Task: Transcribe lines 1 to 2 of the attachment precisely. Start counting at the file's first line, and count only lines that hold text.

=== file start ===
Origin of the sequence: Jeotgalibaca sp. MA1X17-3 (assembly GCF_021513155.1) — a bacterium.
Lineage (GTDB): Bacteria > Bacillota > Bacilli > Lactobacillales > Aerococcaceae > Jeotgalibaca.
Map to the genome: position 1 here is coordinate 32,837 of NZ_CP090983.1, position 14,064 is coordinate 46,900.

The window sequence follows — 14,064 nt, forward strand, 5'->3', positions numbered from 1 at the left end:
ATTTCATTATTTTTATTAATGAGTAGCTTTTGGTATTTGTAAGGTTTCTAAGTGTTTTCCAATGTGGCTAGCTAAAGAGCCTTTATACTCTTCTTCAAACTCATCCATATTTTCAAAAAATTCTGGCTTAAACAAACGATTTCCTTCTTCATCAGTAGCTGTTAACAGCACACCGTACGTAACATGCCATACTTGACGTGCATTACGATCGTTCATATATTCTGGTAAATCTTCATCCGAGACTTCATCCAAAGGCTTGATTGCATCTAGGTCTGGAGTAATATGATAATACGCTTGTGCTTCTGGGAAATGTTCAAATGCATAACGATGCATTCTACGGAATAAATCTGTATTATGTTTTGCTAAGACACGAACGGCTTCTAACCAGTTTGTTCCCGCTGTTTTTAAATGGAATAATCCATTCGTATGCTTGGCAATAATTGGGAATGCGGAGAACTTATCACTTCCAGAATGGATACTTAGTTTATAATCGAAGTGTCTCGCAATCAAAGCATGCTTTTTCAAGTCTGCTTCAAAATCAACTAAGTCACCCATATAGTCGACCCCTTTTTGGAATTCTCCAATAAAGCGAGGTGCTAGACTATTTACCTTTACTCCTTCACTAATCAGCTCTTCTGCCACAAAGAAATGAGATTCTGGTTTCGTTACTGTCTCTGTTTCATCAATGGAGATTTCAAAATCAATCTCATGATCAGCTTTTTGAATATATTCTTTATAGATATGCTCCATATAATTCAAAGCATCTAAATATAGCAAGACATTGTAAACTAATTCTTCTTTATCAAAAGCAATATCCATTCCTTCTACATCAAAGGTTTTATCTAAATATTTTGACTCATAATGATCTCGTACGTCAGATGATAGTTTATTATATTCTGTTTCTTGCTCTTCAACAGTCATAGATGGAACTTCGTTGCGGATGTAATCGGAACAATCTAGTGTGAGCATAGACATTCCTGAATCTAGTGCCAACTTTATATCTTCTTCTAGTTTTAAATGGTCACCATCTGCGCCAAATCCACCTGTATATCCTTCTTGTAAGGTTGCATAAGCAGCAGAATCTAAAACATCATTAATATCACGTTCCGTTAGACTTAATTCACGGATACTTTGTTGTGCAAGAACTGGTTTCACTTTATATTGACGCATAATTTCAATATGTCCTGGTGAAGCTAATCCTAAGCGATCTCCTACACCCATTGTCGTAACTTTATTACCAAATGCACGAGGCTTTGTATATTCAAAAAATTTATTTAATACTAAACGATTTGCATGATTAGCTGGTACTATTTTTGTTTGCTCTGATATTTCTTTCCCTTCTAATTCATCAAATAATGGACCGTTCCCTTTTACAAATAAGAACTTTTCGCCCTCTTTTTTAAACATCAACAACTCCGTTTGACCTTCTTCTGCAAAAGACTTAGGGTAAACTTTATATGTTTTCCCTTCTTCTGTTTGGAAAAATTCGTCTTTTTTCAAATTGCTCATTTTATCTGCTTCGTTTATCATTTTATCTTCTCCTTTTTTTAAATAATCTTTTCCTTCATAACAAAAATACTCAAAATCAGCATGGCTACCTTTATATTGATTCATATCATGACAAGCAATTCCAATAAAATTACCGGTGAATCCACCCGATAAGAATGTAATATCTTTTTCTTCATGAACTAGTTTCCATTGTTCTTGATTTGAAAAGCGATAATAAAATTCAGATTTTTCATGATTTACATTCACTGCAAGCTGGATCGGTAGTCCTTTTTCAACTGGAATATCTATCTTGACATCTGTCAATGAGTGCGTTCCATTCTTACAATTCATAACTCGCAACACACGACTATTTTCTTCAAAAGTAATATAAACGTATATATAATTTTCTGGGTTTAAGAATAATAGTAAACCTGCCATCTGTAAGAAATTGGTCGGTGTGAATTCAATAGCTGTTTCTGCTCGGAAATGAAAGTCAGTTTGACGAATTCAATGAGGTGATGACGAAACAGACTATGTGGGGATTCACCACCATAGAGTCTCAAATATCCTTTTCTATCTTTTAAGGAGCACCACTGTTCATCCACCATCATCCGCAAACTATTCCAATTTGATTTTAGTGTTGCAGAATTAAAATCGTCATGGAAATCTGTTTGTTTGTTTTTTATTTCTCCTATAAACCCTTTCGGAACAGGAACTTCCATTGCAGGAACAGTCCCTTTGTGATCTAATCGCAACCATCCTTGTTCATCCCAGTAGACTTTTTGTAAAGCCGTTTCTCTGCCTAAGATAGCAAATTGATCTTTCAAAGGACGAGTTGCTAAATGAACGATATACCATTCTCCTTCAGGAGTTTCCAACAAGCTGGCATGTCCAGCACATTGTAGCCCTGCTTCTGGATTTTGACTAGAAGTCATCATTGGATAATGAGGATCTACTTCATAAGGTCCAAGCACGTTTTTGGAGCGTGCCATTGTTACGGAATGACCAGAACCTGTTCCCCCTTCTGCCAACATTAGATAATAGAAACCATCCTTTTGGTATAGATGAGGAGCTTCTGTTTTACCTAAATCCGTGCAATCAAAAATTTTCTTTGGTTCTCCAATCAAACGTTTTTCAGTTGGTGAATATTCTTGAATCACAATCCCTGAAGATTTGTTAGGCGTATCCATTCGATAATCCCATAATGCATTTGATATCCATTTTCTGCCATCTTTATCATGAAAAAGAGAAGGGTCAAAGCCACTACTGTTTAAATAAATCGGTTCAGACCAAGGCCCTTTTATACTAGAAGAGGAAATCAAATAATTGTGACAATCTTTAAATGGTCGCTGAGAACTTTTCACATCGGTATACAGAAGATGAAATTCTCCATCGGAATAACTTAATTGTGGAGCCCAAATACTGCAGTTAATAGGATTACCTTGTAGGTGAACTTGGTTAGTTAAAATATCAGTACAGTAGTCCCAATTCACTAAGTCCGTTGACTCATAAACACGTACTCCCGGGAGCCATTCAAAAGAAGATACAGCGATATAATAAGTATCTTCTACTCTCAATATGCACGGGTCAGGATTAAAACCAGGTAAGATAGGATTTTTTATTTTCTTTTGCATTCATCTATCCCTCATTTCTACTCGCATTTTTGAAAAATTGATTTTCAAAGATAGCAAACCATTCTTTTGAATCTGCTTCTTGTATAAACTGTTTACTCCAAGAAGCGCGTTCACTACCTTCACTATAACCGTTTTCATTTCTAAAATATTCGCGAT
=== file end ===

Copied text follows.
Origin of the sequence: Jeotgalibaca sp. MA1X17-3 (assembly GCF_021513155.1) — a bacterium.
Lineage (GTDB): Bacteria > Bacillota > Bacilli > Lactobacillales > Aerococcaceae > Jeotgalibaca.